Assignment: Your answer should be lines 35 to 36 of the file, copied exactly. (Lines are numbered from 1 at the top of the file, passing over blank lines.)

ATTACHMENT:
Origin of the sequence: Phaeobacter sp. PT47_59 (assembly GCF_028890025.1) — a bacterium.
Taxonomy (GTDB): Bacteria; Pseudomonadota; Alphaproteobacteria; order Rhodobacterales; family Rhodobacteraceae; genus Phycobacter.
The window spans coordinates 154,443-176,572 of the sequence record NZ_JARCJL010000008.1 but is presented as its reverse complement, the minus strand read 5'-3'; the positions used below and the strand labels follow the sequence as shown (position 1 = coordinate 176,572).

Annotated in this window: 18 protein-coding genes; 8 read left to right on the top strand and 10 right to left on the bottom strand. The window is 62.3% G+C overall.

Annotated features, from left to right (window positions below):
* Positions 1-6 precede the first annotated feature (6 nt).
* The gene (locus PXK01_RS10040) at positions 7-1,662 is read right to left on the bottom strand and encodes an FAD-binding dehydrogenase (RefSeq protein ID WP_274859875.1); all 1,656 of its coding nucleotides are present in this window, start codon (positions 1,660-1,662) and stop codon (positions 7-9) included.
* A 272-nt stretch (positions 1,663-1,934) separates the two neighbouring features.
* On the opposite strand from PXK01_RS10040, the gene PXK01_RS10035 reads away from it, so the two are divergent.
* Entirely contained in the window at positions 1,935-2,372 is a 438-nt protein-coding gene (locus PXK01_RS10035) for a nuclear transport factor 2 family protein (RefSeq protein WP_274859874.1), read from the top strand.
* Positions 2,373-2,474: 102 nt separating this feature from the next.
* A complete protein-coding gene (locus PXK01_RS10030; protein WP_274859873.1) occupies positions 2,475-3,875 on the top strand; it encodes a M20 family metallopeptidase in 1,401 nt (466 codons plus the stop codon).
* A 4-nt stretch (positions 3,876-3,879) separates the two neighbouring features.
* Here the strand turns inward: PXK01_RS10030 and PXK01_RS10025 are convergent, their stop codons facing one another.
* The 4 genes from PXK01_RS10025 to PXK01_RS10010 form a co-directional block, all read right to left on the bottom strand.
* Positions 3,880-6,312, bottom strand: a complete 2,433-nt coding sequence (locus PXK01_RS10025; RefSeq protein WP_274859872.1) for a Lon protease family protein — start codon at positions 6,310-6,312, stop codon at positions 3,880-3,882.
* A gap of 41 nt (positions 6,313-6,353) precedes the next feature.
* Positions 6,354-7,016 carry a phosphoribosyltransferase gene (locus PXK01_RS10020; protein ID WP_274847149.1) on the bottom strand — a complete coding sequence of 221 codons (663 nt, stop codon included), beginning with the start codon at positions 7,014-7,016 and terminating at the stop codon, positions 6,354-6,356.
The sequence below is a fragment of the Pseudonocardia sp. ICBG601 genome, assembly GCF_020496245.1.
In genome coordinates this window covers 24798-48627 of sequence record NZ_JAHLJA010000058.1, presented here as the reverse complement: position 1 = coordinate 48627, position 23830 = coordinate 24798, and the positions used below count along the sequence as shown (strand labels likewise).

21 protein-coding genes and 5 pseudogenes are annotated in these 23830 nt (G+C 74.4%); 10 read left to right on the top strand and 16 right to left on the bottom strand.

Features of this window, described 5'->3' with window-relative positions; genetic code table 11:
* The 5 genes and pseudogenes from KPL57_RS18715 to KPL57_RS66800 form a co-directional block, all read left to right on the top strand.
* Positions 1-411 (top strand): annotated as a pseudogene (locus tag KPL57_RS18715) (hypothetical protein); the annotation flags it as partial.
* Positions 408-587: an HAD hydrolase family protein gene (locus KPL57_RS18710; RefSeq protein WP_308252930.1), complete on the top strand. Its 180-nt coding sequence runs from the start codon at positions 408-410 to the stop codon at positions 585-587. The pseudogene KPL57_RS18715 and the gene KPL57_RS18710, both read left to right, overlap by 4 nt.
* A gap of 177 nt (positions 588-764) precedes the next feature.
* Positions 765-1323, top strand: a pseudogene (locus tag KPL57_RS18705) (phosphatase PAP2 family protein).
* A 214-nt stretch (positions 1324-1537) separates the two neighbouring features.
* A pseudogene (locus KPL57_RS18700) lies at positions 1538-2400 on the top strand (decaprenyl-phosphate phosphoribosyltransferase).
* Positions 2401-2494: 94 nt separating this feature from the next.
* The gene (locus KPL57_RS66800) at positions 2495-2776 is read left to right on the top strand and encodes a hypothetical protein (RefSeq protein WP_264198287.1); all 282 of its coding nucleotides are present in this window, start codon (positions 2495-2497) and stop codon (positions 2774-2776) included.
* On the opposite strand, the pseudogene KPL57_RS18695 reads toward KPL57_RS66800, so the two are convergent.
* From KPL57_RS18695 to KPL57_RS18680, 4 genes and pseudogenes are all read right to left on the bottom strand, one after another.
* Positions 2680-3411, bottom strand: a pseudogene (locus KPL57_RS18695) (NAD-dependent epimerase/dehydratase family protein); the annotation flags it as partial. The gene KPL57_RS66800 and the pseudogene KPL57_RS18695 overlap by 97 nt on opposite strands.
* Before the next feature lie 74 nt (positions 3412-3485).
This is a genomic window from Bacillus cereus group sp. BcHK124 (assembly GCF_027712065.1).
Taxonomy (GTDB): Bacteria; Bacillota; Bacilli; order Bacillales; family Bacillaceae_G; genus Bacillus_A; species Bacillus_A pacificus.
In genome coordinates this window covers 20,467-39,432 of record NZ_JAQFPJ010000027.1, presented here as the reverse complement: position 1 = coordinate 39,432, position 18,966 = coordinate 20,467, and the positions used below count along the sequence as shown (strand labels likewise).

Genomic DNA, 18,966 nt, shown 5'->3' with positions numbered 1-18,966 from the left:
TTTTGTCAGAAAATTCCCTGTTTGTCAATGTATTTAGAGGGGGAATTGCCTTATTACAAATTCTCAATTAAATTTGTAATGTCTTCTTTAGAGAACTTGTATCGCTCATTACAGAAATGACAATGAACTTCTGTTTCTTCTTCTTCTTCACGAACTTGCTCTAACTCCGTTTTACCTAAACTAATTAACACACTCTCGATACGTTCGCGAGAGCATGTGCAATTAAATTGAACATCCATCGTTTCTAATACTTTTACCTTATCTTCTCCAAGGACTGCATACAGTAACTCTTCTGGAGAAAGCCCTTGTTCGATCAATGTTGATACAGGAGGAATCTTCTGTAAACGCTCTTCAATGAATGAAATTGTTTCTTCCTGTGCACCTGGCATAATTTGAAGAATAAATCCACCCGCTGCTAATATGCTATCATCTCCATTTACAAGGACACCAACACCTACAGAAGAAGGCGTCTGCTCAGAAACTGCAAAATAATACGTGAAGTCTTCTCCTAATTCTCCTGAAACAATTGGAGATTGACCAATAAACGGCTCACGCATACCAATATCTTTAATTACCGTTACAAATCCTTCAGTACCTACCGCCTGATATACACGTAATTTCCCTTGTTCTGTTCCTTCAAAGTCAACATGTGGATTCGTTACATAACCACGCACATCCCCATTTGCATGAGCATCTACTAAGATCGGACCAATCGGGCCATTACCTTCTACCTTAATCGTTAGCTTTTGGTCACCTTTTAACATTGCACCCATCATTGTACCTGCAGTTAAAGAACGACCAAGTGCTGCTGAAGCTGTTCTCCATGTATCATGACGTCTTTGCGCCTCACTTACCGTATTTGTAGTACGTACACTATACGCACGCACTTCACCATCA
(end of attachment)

* Before the next feature lie 74 nt (positions 3412-3485).
This is a genomic window from Bacillus cereus group sp. BcHK124 (assembly GCF_027712065.1).